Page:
About 200 people have died in a heat wave sweeping the southern Indian state of Andhra Pradesh while many other states are experiencing severe drought.
The high temperatures have caused a shortage of drinking water
Temperatures have soared as high as 47.2C in the southern state.
The high temperatures led to a shortage of drinking water and deaths through dehydration and sunstroke, said DC Roshaiah, chief of Andhra Pradesh relief operations.
Slight relief came on Friday as the mercury dipped by two degrees in the worst-hit districts on the Bay of Bengal coast.
However, temperatures could rise again in coming days,
particularly in the inland northern region of Telangana, the weather office warned.
We are helpless and have to use stinking and dirty water for washing and bathing
The provincial government has urged people to stay indoors and drink plenty of fluid.
It has also announced payments of 10,000 rupees ($214) for the families of each victim.
The situation should improve with the approaching monsoon rains, which usually reach the south coast in the first week of June.
Last year, a heat wave killed more than 1,000 people in
the state and caused devastating drought.
Pakistan has also suffered in the heat wave, with at least 30 dead in the centre and south of the country.
At least 17 people have died in Punjab province, where temperatures hit 47C.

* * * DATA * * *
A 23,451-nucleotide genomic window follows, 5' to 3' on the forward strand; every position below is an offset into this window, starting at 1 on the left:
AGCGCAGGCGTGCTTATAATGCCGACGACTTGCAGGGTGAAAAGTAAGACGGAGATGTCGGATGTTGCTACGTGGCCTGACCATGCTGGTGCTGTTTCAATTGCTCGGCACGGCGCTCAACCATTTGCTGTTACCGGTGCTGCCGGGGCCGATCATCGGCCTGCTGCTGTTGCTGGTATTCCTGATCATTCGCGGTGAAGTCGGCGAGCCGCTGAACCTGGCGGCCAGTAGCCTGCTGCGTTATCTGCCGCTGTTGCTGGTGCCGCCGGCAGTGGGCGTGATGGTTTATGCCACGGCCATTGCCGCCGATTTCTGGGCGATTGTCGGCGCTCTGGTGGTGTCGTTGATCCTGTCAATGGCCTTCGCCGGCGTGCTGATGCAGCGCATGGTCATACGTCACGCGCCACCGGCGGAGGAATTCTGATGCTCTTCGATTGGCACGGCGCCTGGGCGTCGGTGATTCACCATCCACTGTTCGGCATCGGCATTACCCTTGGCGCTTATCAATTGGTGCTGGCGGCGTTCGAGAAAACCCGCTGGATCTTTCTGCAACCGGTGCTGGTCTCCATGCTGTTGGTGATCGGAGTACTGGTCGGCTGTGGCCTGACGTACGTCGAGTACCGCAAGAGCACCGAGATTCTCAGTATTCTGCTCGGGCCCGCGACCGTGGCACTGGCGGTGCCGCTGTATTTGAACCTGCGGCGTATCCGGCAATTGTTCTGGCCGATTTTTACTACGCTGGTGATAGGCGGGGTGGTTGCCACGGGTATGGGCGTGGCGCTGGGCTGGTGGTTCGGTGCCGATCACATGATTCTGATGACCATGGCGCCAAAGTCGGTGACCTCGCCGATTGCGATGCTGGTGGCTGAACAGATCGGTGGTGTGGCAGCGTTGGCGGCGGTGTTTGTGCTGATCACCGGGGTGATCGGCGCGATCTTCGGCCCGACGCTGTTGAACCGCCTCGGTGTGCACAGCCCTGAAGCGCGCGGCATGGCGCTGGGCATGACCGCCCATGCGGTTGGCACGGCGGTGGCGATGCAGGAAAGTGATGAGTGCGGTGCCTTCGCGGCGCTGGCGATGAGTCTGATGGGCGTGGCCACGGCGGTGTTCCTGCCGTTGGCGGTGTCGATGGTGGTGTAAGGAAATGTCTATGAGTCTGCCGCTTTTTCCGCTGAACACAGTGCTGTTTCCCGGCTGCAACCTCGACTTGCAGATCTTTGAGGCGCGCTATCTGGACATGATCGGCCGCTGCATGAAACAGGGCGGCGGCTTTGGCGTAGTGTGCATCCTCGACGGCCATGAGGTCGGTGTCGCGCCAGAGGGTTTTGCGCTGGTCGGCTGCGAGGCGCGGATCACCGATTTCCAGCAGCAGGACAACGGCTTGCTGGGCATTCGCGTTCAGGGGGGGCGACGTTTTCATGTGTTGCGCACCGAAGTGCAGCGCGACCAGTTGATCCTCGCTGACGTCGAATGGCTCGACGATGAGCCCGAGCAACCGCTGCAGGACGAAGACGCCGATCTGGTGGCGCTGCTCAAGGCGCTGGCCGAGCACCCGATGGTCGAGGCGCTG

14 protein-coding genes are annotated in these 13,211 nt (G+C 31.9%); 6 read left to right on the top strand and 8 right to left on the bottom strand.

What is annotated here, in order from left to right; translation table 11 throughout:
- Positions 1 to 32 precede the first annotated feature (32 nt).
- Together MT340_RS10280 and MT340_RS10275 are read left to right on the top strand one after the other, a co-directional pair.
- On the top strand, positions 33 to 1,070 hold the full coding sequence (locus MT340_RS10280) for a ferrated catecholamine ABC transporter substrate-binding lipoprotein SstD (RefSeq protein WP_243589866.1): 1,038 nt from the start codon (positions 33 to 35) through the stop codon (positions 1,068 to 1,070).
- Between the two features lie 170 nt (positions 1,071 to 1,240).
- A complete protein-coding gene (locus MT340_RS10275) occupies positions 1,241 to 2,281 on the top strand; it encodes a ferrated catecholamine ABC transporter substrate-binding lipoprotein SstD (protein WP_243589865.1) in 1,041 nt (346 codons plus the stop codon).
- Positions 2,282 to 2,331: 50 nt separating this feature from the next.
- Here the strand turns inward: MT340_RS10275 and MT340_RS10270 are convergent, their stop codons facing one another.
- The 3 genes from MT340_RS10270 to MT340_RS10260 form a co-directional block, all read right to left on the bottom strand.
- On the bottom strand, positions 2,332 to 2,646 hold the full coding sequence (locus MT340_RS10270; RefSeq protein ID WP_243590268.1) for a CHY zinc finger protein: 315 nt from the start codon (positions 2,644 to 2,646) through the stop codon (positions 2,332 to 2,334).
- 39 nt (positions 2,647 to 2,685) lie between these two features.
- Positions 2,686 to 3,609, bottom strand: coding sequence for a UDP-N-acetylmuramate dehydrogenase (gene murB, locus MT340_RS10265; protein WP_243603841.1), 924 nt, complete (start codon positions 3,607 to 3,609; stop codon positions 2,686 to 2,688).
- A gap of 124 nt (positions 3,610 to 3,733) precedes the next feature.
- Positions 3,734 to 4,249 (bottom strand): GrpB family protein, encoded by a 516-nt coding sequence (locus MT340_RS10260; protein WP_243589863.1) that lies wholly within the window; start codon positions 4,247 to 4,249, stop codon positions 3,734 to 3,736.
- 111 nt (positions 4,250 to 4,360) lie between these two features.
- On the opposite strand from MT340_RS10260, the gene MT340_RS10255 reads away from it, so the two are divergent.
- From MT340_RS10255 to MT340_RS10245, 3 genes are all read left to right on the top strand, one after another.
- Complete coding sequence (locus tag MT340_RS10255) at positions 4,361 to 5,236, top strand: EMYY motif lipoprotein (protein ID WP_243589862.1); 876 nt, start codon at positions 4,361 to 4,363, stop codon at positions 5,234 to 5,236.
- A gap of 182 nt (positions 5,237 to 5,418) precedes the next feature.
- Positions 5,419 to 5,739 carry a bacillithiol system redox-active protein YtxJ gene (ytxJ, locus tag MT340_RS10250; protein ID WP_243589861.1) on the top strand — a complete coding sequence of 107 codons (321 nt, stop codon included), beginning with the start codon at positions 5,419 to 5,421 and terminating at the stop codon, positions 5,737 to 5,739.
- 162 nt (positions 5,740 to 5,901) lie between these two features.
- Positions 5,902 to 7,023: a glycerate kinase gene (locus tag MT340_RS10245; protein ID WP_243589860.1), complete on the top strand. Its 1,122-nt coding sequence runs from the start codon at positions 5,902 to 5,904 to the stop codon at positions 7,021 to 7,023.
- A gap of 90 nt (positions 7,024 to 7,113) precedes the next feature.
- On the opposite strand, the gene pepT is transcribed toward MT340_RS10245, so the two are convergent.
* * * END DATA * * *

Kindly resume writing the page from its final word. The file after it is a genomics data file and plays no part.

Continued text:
Another 13 were reported dead in southern Sindh province.
The monsoon rains do not normally arrive in the south until early June
Droughts accompanying the heat wave have struck many western and northern Indian states.
Rajasthan, which is witnessing its fourth consecutive year of drought, is particularly badly hit.
All 32 districts have been declared drought regions.
The Congress-led government of the state has complained that the BJP-led central government is not providing sufficient aid.
Chief minister Ashok Gehlot says he has asked for $1.5bn of central assistance but has received only $130m.
Central government says it has already given more than three million tonnes of grain but Mr Gehlot says it has not reached affected people.
Similar drought conditions prevail in the neighbouring state of Gujarat.
Among the worst affected is the state's Saurashtra region which has been facing a water shortage for almost a decade.
"We are helpless and have to use stinking and dirty water for washing and bathing," said Shehnaz, a resident of Nawagam Ghed in Jamnagar.